It is an odd fact that despite the pre-eminence of such early giants as Bessie Smith and Ma Rainey, one tends today to think of the blues as a largely male form of expression. J. S. Phillips' novel, "Mojo Hand: An Orphic Tale," first printed in 1966, is an often moving woman's blues lament in literary form. "Mojo Hand," Phillips' first and only novel, describes in breathtakingly poetic prose (echoed throughout by italicized blues lyrics) the misadventures of a runaway black girl of about 20 named Eunice Prideaux.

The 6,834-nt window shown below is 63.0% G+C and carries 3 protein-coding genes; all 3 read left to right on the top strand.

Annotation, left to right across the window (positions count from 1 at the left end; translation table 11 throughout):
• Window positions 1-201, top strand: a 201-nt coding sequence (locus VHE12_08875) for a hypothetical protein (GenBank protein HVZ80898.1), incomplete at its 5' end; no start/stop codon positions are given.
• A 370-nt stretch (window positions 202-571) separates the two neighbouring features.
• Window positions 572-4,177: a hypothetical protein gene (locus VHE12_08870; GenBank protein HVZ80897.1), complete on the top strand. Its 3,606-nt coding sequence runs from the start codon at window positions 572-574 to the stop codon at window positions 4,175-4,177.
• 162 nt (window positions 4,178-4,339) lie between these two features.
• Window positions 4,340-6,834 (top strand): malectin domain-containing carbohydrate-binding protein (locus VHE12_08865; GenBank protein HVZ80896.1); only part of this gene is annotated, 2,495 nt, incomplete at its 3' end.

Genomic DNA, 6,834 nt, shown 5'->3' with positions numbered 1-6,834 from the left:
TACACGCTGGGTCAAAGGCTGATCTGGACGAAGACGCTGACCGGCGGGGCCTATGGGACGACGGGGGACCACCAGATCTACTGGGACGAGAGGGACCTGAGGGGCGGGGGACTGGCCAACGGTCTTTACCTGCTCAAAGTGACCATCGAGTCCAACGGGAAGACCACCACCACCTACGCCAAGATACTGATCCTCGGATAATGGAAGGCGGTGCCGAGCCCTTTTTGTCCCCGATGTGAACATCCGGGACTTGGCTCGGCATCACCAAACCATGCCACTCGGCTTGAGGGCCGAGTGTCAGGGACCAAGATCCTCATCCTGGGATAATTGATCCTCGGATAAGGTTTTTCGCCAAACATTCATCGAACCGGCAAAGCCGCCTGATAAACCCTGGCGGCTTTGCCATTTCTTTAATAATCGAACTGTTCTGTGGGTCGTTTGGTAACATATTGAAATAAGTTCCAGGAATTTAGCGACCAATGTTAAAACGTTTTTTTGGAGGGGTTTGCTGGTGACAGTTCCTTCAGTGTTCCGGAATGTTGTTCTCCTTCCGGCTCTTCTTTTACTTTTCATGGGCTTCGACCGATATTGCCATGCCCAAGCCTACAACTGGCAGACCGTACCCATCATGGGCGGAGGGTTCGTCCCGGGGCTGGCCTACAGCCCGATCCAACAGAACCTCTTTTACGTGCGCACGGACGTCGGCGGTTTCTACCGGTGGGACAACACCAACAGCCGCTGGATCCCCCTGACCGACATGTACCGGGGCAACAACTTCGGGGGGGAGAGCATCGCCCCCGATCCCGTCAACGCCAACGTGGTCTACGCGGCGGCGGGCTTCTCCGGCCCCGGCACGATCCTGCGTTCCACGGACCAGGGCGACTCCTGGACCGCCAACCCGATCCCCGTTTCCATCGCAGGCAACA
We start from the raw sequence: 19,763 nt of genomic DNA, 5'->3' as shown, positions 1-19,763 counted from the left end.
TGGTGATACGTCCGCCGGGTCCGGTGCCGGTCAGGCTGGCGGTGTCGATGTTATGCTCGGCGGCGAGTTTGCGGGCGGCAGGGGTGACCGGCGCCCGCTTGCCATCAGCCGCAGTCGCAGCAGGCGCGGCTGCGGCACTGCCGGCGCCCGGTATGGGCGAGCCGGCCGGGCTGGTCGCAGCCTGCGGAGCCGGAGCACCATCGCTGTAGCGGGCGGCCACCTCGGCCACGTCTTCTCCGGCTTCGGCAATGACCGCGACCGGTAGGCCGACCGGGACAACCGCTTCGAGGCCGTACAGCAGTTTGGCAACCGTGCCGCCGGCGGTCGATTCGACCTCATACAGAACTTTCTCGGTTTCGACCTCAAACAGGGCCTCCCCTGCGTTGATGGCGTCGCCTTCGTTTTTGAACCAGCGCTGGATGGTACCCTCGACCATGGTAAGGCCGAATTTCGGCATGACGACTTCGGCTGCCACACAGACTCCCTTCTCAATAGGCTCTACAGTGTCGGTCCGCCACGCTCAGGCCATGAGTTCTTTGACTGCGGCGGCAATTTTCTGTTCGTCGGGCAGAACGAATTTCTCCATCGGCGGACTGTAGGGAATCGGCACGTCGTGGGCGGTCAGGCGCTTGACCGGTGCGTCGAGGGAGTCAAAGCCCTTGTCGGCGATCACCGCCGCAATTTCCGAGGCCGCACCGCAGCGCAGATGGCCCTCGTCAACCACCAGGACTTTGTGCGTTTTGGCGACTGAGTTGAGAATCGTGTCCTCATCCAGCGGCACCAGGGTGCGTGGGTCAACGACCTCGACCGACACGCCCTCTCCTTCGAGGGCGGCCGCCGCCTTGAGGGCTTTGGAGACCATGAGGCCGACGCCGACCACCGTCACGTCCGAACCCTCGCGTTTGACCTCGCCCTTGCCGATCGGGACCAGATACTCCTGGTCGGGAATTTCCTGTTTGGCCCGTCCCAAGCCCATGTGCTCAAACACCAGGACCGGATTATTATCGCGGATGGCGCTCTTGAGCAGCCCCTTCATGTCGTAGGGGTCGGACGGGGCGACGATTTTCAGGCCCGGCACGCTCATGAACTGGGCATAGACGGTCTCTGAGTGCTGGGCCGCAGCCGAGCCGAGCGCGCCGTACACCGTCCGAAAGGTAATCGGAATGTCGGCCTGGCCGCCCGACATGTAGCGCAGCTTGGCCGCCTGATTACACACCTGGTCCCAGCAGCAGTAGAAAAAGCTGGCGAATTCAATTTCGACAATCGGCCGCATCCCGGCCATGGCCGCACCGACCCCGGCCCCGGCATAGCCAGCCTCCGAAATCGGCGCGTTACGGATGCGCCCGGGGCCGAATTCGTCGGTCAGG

One day in the early '60s, Eunice leaves her stifling San Francisco world of cotillions and tea parties, and, with little more than a guitar, journeys to Raleigh, N.C., in search of the "marrow of what made blues." In particular, Eunice, a middle-class maenad, "has come to find her Orpheus" in the form of a blues guitarist and singer named Thomas Jefferson (Blacksnake) Brown, first heard on an old 78 r.p.m. record. Her escapades in various squalid Southern hotels and juke-joints reveal to her a primal, Orphic essence, "the source of herself, this music that moved her and the others, however much they tried to deny it." "Mojo Hand" concentrates on the growth and decay of Eunice's relations with her black Orpheus, Blacksnake, an affair that--given the Orphic parallels--ends with tragic predictability.